Monday, 23 January 2017: 5:00 PM
Conference Center: Tahoma 3 (Washington State Convention Center )
Handout (11.1 MB)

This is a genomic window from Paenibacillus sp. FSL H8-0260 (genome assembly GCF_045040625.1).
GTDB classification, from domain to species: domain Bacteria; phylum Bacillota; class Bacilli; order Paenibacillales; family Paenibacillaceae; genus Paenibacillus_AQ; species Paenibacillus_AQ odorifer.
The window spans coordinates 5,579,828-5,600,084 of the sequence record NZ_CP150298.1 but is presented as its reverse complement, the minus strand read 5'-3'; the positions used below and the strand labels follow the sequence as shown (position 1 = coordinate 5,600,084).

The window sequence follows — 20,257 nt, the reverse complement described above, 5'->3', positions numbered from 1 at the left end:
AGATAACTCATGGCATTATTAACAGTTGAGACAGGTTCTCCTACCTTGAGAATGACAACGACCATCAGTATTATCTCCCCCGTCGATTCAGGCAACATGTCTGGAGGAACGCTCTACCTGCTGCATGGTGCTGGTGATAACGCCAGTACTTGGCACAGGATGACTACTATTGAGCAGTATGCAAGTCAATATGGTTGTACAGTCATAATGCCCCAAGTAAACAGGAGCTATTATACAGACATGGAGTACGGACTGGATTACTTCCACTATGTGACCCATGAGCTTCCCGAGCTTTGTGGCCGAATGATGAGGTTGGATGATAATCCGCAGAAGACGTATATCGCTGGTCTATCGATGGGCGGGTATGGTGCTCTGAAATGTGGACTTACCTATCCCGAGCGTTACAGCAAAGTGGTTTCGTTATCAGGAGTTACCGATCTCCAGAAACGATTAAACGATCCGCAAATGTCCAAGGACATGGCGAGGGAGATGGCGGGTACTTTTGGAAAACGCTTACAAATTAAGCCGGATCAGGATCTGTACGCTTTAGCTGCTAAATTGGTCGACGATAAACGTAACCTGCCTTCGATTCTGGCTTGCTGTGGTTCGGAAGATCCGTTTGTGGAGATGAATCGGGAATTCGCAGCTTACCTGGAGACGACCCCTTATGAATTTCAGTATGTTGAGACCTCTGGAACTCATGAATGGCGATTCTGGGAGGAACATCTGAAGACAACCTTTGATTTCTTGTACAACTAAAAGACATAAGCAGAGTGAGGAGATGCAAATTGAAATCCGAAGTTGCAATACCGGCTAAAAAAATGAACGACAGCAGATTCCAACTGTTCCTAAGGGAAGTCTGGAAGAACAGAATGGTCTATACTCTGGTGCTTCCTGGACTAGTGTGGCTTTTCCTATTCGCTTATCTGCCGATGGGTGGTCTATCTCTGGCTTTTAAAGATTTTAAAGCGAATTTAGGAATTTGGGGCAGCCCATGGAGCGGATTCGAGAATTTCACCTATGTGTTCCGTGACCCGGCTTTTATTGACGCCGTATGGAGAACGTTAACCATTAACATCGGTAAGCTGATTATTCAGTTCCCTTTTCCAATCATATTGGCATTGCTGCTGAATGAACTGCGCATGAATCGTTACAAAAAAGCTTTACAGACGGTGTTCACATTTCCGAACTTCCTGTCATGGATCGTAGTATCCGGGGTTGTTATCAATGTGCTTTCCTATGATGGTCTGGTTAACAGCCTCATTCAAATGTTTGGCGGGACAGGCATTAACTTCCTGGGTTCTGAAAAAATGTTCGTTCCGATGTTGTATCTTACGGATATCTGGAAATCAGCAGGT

The sting jet was first defined by Browning (2004) from a post-event analysis of data from the Great Storm of October 1987. The term sting jet hearkened back to the early Norwegian analysts who recognized the potential for the strongest winds in extratropical cyclones at the tail end of the bent-back occluded front (Grønås 1995). It has been over dozen years since Browning’s study, and the number of studies on windstorms has increased, but what have we learned about sting jets specifically and strong winds in extratropical cyclones, in general? This talk reviews the literature and presents new research results to answer the following questions. How do strong winds form in cyclones? What is a sting jet? What physical processes are responsible for creating sting jets? Why do some storms have it and others don’t? This presentation aims to expose some of the opportunities for future research on windstorms in extratropical cyclones, as well as the importance of clear scientific communication.
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